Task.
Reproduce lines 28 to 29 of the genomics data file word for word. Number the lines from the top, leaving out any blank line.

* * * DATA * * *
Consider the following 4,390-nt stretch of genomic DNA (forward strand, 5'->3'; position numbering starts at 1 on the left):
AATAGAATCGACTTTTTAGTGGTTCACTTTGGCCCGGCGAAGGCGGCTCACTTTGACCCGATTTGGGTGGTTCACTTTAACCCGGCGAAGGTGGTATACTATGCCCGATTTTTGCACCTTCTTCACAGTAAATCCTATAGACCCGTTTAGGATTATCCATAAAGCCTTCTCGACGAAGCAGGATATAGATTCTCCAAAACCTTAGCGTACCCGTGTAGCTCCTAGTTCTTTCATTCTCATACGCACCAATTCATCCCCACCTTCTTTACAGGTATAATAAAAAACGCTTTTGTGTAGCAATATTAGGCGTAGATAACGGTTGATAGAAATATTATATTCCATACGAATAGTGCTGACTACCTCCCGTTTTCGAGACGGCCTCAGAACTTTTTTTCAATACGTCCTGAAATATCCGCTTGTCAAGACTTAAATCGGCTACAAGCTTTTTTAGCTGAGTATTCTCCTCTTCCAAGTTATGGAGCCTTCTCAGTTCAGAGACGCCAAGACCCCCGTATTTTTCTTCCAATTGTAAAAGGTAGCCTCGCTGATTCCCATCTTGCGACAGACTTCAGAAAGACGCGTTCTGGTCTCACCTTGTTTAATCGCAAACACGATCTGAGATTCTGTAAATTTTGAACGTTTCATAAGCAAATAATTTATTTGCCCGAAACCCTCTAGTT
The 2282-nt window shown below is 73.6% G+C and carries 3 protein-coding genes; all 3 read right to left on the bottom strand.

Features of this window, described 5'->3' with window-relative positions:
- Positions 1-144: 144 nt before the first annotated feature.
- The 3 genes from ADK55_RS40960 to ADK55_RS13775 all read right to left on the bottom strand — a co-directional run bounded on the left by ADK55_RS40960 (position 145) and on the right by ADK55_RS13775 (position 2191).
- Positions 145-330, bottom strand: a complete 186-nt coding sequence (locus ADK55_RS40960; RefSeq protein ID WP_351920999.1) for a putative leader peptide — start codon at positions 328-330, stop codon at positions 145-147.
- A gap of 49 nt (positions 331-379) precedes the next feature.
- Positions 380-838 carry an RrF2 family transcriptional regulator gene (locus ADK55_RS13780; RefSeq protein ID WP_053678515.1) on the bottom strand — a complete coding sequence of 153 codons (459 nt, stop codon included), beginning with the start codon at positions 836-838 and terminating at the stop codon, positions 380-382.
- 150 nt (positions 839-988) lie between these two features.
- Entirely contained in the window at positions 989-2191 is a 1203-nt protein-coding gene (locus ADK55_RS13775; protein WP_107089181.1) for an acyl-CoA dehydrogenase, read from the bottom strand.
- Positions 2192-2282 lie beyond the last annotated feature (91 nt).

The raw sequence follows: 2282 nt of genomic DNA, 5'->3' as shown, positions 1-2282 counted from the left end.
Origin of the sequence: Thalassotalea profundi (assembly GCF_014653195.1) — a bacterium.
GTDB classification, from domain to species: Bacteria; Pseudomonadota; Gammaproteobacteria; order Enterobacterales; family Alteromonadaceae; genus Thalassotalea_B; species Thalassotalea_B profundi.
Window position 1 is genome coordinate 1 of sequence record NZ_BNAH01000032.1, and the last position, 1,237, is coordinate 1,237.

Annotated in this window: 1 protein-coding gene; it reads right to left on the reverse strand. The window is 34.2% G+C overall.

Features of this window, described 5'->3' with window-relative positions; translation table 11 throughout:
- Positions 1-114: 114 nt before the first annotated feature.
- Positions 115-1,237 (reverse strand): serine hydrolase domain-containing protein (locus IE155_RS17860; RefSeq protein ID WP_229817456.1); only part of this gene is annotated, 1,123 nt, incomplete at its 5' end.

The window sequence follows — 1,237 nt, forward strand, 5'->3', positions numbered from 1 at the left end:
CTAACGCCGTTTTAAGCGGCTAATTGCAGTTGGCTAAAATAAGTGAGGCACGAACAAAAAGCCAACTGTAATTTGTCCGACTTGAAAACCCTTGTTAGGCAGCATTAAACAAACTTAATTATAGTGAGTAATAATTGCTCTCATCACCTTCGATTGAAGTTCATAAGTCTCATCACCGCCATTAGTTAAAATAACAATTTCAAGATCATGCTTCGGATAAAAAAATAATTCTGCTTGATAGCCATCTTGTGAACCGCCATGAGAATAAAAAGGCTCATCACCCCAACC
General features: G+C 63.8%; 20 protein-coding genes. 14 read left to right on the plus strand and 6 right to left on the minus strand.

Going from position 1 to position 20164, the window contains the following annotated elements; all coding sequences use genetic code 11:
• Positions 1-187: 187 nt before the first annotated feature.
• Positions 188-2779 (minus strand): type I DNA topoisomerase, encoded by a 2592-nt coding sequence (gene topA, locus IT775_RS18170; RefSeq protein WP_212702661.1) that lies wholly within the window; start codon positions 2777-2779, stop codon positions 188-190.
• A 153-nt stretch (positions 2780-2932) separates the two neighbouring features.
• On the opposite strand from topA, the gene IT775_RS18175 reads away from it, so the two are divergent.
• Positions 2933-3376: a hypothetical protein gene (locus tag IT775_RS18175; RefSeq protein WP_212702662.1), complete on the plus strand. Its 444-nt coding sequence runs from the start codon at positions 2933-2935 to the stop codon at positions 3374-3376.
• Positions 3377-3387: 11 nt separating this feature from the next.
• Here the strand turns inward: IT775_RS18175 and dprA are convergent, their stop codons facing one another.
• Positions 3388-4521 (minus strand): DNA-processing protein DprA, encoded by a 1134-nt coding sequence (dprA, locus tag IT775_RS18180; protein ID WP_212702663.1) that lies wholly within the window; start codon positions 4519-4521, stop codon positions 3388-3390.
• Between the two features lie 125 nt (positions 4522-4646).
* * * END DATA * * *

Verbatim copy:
• On the opposite strand from topA, the gene IT775_RS18175 reads away from it, so the two are divergent.
• Positions 2933-3376: a hypothetical protein gene (locus tag IT775_RS18175; RefSeq protein WP_212702662.1), complete on the plus strand. Its 444-nt coding sequence runs from the start codon at positions 2933-2935 to the stop codon at positions 3374-3376.